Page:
Clackamas Repertory shows silly side with Wing It

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Photo courtesy of Clackamas Repertory Theatre.

On the weekend of Feb. 10, Clackamas Repertory Theatre, or CRT,presented “Wing It: The Sky is Falling” in the Osterman Theatre at Clackamas Community College.

 “Wing It” is the creation of Travis Nodurft, who teaches sixth-grade in Oregon City. is also a professional clown and a founding company member of Clackamas Rep. The performance is described on CRT’s website as “an interactive series of shows for kids of all ages.” Unfortunately, I am not in that demographic.

Regardless, I decided to go see it. To say I was surprised by how entertaining it was would be an understatement. I was like a toddler whose parents just set them in front of an iPad for the first time. I was mesmerized from the second they started singing the intro song, and I was hooked the entire time, like I was in some kind of trance. 

At the beginning, current topics were discussed, such as the Super Bowl, Valentines Day, and Groundhog Day – all of which were going on at the time. 

After some small talk with the audience, the cast moved onto the main story which was a retelling of Chicken Little. 

One of the main cast members, Roxy the Fox, was missing during the main part of the show. Her role in this particular performance was to be sneaking in the background and messing with the other characters. This absolutely sent the children in the audience into a panic, and without fail, they would start screaming “Look out! Behind you! She’s right behind you!” with more passion and fear than some horror movies I’ve watched.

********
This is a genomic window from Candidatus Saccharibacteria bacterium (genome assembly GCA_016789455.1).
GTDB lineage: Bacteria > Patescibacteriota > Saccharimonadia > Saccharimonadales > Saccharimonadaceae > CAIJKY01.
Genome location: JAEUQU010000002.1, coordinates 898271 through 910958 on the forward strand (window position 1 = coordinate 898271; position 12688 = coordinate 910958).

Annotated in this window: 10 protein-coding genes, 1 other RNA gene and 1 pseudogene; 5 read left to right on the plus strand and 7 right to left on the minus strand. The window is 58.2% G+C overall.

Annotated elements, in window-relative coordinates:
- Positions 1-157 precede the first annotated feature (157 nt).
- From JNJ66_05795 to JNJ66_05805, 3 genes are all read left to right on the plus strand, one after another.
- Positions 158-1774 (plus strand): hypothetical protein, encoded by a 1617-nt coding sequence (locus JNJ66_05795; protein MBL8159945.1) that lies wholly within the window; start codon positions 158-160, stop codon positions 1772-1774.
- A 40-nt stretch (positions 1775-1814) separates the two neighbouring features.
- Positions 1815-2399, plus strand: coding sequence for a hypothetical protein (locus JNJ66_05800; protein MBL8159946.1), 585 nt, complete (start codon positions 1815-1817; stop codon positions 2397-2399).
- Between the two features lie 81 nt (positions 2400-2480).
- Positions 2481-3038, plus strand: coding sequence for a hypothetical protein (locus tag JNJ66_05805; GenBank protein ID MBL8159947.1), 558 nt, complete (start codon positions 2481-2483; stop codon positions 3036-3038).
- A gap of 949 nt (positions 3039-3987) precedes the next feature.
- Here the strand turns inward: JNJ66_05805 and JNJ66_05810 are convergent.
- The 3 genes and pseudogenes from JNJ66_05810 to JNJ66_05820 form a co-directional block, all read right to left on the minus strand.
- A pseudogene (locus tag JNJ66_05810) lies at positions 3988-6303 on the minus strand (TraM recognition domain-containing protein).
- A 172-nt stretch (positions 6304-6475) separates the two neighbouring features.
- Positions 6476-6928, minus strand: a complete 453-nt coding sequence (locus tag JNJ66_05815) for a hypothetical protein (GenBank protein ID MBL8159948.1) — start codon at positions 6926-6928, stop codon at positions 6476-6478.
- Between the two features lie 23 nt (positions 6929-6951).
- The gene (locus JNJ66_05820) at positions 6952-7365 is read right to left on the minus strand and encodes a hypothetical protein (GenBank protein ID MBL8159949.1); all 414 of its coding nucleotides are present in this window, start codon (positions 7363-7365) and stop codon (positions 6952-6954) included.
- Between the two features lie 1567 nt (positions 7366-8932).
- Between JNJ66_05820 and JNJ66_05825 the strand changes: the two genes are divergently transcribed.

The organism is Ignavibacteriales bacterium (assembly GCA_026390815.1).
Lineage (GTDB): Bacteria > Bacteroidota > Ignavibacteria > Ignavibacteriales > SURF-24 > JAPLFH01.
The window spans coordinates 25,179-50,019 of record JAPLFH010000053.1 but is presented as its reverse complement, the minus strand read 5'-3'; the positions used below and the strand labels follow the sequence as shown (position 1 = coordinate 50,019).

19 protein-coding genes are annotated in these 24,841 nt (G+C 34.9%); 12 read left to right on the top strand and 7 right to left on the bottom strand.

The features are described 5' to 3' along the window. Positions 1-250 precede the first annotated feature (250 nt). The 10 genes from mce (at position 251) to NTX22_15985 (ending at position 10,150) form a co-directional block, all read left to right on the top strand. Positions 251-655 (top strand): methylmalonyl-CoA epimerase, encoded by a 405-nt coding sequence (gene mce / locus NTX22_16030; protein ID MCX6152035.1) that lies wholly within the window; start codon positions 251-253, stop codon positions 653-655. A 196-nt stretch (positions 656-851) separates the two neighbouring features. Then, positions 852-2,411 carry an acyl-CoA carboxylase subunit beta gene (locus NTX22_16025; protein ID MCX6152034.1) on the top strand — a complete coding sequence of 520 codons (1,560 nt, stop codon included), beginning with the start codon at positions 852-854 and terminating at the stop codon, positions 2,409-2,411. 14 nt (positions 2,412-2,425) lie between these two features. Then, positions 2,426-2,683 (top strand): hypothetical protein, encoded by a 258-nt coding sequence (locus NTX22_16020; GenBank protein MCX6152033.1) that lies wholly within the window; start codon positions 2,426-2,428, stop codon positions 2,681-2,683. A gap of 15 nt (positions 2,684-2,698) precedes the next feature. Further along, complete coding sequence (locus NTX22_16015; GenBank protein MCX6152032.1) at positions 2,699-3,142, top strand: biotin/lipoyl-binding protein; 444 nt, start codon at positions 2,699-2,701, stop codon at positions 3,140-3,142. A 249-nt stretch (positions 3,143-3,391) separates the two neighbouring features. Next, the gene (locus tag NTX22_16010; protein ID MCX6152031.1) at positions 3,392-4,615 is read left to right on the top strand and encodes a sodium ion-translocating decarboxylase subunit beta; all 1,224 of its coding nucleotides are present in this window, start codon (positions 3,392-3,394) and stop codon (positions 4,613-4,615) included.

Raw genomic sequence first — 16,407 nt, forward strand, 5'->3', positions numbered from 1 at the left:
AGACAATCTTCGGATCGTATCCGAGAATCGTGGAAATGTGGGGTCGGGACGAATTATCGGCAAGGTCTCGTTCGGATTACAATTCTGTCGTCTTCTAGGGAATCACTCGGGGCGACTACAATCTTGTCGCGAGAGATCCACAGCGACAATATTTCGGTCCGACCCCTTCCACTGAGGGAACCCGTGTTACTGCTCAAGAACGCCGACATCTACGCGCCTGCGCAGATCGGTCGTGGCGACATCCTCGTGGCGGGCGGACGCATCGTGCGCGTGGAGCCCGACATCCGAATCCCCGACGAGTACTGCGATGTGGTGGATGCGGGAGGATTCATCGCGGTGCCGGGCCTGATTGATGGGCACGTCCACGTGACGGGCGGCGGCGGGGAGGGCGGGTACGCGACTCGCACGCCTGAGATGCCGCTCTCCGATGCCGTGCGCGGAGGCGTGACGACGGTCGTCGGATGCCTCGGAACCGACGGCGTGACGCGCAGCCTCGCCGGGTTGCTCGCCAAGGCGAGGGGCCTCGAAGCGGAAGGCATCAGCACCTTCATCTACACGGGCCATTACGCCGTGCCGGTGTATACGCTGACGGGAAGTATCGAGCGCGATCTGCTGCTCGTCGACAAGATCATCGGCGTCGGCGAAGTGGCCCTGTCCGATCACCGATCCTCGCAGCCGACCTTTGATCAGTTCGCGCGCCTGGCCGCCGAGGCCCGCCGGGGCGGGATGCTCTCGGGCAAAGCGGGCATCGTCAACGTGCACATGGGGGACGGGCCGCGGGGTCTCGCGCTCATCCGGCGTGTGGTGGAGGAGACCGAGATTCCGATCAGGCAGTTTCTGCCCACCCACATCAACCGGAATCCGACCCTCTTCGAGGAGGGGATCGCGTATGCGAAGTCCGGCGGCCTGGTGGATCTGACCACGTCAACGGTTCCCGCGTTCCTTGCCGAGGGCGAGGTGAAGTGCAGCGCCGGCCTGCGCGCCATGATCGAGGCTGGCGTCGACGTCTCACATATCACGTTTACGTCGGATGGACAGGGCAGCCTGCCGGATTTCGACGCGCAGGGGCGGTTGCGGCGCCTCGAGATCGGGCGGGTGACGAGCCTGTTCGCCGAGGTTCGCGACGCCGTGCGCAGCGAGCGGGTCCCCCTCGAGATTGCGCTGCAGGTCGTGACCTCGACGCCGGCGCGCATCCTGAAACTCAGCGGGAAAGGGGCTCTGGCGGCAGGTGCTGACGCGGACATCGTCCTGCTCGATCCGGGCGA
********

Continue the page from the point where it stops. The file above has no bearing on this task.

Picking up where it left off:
The other characters, including Rita the Fruit Fly and Buzz-Buzz the Bee, played by Nodurft, weren’t supposed to know Roxy was there. This resulted in the other actors having to spend a majority of the show ignoring the kids’ warnings about someone in the background. 

To me, that was the highlight of the entire experience because it made me laugh unexpectedly hard. It was also a good sign, because it showed that the audience was invested in what the actors were doing. 

I was surprised by the lack of crying children. Even at the end of the show children swarmed the actors like they were celebrities. I think part of that was because the actors were amazing at their parts, but also because the show allowed parents to be invested as well. 

Scattered throughout the performance there were plenty of references and bits that were more ranged towards the adults. Nostalgic songs were used at every opportunity, including classics “Hungry Like the Wolf” and “Listen to Your Heart,” both of which were a big hit with the audience. 

Overall, I don’t think you have to be a kid to enjoy “Wing It.” 

For the $5  it cost to get in, I thought it was well worth the experience.  

CRT will perform another iteration of Wing It called  “Wing It: Far Far Away” on May. 18. 

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Eva King

Eva King is an editor and writer for The Clackamas Print. In her free time, she plays video games and enjoys theater.